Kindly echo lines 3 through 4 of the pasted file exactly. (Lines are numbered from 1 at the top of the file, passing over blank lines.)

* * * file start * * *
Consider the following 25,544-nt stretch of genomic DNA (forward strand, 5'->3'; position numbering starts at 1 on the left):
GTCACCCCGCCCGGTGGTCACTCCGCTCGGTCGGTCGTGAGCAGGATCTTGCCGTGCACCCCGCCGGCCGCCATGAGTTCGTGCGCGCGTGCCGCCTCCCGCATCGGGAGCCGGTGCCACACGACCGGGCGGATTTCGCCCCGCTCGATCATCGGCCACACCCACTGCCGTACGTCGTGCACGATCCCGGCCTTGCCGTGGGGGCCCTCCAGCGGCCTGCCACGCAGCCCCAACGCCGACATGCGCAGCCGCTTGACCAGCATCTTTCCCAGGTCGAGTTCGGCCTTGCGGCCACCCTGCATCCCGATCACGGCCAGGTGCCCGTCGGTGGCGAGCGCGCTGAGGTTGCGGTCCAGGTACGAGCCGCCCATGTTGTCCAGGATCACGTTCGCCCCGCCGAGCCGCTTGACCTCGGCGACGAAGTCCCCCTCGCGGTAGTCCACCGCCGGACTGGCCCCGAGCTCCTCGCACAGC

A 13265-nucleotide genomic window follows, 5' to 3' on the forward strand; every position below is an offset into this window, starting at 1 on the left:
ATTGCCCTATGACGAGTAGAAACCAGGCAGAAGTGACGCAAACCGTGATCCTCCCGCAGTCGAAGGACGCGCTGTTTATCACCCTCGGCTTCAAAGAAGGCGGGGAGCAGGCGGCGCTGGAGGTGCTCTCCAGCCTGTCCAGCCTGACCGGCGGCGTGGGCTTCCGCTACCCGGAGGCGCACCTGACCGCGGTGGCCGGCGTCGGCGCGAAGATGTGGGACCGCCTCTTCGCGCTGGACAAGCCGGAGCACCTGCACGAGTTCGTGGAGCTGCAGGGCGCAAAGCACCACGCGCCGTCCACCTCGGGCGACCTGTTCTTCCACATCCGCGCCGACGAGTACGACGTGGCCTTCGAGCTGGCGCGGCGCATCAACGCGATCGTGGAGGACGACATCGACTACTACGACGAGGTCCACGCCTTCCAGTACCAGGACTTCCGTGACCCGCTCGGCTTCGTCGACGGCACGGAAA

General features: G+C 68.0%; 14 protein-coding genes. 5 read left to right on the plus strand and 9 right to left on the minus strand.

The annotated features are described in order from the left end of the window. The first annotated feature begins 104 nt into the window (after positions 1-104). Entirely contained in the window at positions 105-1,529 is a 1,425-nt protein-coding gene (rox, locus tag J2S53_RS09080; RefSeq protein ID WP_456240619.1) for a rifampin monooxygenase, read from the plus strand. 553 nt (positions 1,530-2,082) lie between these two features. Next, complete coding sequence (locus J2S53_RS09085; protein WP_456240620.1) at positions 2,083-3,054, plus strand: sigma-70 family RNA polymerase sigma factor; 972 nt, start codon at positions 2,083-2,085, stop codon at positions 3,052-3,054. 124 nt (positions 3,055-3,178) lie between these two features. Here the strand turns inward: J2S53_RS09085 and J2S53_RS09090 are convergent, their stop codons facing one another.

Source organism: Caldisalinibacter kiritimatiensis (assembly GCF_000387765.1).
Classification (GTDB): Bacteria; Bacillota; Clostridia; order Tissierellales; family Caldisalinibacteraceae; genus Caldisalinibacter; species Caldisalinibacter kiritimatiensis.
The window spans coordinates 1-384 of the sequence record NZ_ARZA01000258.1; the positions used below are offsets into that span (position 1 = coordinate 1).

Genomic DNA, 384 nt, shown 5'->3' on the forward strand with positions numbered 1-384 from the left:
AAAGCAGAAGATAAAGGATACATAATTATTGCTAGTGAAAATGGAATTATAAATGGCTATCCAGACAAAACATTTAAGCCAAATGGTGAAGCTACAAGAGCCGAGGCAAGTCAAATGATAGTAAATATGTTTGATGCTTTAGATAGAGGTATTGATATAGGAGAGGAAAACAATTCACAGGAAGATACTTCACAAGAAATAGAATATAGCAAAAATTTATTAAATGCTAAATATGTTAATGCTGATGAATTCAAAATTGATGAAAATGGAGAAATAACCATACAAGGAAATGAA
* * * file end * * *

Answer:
A 13265-nucleotide genomic window follows, 5' to 3' on the forward strand; every position below is an offset into this window, starting at 1 on the left:
ATTGCCCTATGACGAGTAGAAACCAGGCAGAAGTGACGCAAACCGTGATCCTCCCGCAGTCGAAGGACGCGCTGTTTATCACCCTCGGCTTCAAAGAAGGCGGGGAGCAGGCGGCGCTGGAGGTGCTCTCCAGCCTGTCCAGCCTGACCGGCGGCGTGGGCTTCCGCTACCCGGAGGCGCACCTGACCGCGGTGGCCGGCGTCGGCGCGAAGATGTGGGACCGCCTCTTCGCGCTGGACAAGCCGGAGCACCTGCACGAGTTCGTGGAGCTGCAGGGCGCAAAGCACCACGCGCCGTCCACCTCGGGCGACCTGTTCTTCCACATCCGCGCCGACGAGTACGACGTGGCCTTCGAGCTGGCGCGGCGCATCAACGCGATCGTGGAGGACGACATCGACTACTACGACGAGGTCCACGCCTTCCAGTACCAGGACTTCCGTGACCCGCTCGGCTTCGTCGACGGCACGGAAA